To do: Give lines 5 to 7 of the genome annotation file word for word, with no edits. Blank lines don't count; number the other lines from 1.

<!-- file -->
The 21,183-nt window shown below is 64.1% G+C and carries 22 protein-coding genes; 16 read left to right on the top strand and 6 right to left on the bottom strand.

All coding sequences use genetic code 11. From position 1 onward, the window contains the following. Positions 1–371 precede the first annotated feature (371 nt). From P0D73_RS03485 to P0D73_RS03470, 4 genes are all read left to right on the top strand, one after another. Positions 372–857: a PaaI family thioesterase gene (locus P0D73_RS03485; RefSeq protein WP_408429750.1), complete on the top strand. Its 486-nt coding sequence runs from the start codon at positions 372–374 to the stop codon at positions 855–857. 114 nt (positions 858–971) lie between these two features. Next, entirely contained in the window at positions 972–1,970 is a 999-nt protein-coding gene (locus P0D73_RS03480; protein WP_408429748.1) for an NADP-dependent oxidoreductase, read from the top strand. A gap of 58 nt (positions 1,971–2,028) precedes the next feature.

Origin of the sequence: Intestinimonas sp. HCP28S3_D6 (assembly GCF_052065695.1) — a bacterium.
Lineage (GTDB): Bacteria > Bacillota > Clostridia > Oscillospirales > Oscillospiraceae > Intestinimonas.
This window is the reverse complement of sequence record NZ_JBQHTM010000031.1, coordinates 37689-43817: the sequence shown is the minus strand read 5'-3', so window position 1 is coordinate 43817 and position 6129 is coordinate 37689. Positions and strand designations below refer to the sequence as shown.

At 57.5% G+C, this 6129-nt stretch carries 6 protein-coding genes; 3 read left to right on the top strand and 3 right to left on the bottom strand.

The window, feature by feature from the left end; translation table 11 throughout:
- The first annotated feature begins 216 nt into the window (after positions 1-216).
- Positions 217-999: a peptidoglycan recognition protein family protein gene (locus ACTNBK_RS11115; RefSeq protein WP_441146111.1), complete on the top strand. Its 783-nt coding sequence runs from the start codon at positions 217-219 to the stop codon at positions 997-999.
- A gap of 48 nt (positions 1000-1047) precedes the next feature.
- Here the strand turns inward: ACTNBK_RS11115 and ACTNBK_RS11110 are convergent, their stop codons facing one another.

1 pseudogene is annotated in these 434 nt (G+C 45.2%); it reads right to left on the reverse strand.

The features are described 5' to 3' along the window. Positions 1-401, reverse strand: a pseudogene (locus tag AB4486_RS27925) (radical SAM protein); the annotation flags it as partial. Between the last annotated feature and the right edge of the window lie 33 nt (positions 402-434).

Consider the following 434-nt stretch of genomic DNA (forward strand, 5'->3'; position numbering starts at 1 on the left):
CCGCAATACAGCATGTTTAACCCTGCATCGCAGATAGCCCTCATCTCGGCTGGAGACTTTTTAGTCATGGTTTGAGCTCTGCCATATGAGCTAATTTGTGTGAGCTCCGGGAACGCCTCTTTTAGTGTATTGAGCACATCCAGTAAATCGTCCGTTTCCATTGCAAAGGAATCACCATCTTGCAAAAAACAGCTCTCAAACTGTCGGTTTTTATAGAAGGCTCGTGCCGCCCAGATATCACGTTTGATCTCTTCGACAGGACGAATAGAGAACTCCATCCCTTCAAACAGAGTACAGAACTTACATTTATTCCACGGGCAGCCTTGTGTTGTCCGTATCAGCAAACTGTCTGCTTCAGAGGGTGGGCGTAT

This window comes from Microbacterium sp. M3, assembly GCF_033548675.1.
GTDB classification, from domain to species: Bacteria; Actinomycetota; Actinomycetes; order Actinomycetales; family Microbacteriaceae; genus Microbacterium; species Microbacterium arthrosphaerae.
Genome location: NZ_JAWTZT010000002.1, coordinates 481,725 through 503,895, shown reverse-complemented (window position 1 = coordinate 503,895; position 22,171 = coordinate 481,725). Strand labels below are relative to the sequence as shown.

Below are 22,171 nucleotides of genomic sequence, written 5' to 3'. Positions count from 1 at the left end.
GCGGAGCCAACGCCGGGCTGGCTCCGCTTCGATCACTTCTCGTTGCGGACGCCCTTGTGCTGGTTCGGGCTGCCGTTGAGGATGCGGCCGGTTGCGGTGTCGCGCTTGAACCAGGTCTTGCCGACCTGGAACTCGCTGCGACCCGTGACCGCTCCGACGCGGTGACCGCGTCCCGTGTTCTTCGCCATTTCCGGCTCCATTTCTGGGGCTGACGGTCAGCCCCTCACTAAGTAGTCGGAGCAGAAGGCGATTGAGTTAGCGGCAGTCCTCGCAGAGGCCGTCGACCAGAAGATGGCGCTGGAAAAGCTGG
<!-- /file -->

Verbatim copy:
This window is the reverse complement of sequence record NZ_JBQHTM010000031.1, coordinates 37689-43817: the sequence shown is the minus strand read 5'-3', so window position 1 is coordinate 43817 and position 6129 is coordinate 37689. Positions and strand designations below refer to the sequence as shown.

At 57.5% G+C, this 6129-nt stretch carries 6 protein-coding genes; 3 read left to right on the top strand and 3 right to left on the bottom strand.

The window, feature by feature from the left end; translation table 11 throughout: